by Mia Thomas

There are moments when it feels like everything is closing in. The ones when all the pain, fear, and failure fight so hard to creep under your skin. There I was, in the middle of the Pacific Ocean, catching glimpses of land peeping over the 5-foot swells every chance I got. The pain, the one closing in, that’s the jellyfish stings blanketing my shoulders and back, on top of having to lift twenty-pound bricks that one might call arms for another stroke. The fear that shivers up and down my spine as I imagine what lurks beneath me, beyond my visibility. Even more than that though, was the fear that I wouldn’t finish. That I would let down my teammate swimming beside me. That I would let down my support team who dedicated time and money for me to pursue this goal. That I would let myself down. All of that work would be wasted. The thought of quitting now, after swimming for hours in place fighting currents head on, that’s the failure creeping inside. Salt water clouded my vision as tears pooled in my goggles. Salt water sucked every inch of life out of my skin, leaving my mouth tasteless and my feet resembling shriveled up prunes. And looking back now, it wasn’t the pain, the fear, or the failure that was seeping in underneath my skin, it was just salt water.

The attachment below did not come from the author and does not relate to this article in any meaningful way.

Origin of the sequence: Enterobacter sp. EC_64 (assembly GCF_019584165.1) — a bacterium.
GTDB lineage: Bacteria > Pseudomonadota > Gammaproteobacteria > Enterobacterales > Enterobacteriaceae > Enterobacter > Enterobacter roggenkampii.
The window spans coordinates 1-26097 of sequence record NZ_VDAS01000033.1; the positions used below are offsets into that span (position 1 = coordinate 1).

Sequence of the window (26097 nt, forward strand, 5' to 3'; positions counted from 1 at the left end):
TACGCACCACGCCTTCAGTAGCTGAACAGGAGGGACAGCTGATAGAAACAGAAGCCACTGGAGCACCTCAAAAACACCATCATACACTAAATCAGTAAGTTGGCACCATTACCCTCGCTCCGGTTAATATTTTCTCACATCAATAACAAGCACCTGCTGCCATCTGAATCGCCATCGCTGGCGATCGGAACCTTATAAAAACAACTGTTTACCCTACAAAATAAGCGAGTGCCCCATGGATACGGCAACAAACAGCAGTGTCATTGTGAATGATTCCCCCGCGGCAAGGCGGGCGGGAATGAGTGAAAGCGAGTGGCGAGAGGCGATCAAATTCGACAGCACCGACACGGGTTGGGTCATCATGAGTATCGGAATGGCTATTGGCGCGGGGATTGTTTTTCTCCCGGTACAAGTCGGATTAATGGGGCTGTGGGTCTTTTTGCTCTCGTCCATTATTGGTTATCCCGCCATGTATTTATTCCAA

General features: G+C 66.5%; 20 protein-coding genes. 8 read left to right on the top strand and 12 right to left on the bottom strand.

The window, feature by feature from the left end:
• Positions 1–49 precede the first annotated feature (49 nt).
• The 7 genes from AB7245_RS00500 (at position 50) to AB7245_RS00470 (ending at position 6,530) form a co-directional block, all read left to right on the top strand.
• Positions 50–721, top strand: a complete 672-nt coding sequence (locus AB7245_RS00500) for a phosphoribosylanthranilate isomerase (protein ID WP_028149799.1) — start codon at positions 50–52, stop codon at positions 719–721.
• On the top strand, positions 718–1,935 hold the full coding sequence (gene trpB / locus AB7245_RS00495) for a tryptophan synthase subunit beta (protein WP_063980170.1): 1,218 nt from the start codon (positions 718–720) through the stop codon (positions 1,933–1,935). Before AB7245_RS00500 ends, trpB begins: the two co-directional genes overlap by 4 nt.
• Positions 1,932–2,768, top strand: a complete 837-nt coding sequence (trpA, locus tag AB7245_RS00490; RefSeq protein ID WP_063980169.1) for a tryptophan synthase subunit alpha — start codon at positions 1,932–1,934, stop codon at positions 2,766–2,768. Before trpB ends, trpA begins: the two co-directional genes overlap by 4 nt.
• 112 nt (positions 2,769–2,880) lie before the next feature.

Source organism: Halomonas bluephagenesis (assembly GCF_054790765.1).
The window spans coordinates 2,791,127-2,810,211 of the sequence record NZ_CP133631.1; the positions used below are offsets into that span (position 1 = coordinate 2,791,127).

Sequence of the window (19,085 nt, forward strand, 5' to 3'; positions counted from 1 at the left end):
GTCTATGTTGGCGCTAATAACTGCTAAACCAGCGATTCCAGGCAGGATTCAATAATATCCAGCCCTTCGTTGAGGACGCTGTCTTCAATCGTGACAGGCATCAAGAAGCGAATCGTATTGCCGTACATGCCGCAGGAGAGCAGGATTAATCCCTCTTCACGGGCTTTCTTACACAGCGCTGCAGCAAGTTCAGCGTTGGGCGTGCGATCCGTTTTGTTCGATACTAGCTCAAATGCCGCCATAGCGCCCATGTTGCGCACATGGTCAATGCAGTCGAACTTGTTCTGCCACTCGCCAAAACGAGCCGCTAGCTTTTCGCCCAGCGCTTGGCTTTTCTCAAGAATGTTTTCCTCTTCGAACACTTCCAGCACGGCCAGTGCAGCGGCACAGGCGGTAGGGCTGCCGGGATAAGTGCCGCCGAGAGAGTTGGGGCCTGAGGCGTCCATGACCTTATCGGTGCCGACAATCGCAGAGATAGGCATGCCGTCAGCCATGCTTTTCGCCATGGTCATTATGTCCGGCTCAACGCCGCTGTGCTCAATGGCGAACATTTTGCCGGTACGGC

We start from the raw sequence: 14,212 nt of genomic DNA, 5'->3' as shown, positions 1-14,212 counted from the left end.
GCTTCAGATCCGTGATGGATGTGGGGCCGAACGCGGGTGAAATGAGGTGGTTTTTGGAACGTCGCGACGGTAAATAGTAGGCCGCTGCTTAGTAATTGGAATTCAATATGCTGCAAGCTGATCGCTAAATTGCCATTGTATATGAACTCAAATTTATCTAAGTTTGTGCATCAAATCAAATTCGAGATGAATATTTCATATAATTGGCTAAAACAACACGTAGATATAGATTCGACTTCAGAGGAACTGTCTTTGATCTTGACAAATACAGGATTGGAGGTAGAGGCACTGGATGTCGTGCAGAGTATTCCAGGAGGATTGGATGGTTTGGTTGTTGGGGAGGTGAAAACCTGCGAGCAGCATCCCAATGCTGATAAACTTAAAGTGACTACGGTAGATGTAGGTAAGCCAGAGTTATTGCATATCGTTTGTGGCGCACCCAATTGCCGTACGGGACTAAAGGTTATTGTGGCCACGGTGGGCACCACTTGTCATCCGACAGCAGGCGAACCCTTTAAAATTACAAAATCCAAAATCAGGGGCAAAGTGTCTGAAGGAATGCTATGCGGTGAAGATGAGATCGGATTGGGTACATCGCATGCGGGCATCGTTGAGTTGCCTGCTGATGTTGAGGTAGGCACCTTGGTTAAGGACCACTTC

Two years ago I took on the challenge of swimming across the Catalina Channel.  Every physical obstacle I encountered was met with an equal if not greater mental challenge. The 21-mile swim began at midnight, allowing my swim partner and I to swim through calmer waters and avoid the boat traffic of the channel. The eeriness of swimming throughout the night, the inability to see my own arms pulling underneath me started to toy with my nerves. I repeatedly had to remind myself that there’s nothing below me, but for the first few hours of swimming the lingering fear of sharks was inescapable. I’ve trained in the ocean before with a school of fifty bat rays, just an arms reach below my face, or looked down to see thirty leopard sharks ten feet below the surface, but those were familiar waters with the comfort of the shore nearby. These were uncharted territories for me and this was just the beginning.